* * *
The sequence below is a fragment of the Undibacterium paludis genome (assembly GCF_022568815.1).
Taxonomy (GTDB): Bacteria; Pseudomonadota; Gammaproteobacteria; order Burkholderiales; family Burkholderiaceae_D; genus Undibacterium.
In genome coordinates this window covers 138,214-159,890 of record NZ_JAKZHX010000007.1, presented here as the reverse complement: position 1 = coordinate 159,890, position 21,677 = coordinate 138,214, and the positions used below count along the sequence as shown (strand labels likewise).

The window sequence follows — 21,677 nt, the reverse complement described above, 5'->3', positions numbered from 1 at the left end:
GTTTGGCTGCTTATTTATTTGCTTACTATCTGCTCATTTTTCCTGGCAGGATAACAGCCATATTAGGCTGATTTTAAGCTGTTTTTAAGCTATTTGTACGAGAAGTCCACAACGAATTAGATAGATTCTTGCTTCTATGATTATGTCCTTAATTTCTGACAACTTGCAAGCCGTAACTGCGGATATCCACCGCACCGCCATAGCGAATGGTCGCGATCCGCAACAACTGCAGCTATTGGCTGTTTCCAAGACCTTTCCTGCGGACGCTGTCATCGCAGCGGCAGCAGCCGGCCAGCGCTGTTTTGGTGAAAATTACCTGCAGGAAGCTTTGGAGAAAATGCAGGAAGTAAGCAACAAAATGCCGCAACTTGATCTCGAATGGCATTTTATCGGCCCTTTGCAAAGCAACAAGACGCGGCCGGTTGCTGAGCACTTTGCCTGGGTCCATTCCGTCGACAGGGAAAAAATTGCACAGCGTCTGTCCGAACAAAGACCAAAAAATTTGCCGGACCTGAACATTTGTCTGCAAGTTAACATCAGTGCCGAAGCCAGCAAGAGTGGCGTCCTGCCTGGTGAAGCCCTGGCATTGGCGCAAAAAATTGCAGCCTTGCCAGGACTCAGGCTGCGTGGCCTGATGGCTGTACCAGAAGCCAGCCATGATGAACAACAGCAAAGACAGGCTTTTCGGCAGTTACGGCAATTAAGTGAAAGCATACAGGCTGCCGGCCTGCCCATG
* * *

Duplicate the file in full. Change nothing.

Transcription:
The sequence below is a fragment of the Undibacterium paludis genome (assembly GCF_022568815.1).
Taxonomy (GTDB): Bacteria; Pseudomonadota; Gammaproteobacteria; order Burkholderiales; family Burkholderiaceae_D; genus Undibacterium.
In genome coordinates this window covers 138,214-159,890 of record NZ_JAKZHX010000007.1, presented here as the reverse complement: position 1 = coordinate 159,890, position 21,677 = coordinate 138,214, and the positions used below count along the sequence as shown (strand labels likewise).

The window sequence follows — 21,677 nt, the reverse complement described above, 5'->3', positions numbered from 1 at the left end:
GTTTGGCTGCTTATTTATTTGCTTACTATCTGCTCATTTTTCCTGGCAGGATAACAGCCATATTAGGCTGATTTTAAGCTGTTTTTAAGCTATTTGTACGAGAAGTCCACAACGAATTAGATAGATTCTTGCTTCTATGATTATGTCCTTAATTTCTGACAACTTGCAAGCCGTAACTGCGGATATCCACCGCACCGCCATAGCGAATGGTCGCGATCCGCAACAACTGCAGCTATTGGCTGTTTCCAAGACCTTTCCTGCGGACGCTGTCATCGCAGCGGCAGCAGCCGGCCAGCGCTGTTTTGGTGAAAATTACCTGCAGGAAGCTTTGGAGAAAATGCAGGAAGTAAGCAACAAAATGCCGCAACTTGATCTCGAATGGCATTTTATCGGCCCTTTGCAAAGCAACAAGACGCGGCCGGTTGCTGAGCACTTTGCCTGGGTCCATTCCGTCGACAGGGAAAAAATTGCACAGCGTCTGTCCGAACAAAGACCAAAAAATTTGCCGGACCTGAACATTTGTCTGCAAGTTAACATCAGTGCCGAAGCCAGCAAGAGTGGCGTCCTGCCTGGTGAAGCCCTGGCATTGGCGCAAAAAATTGCAGCCTTGCCAGGACTCAGGCTGCGTGGCCTGATGGCTGTACCAGAAGCCAGCCATGATGAACAACAGCAAAGACAGGCTTTTCGGCAGTTACGGCAATTAAGTGAAAGCATACAGGCTGCCGGCCTGCCCATG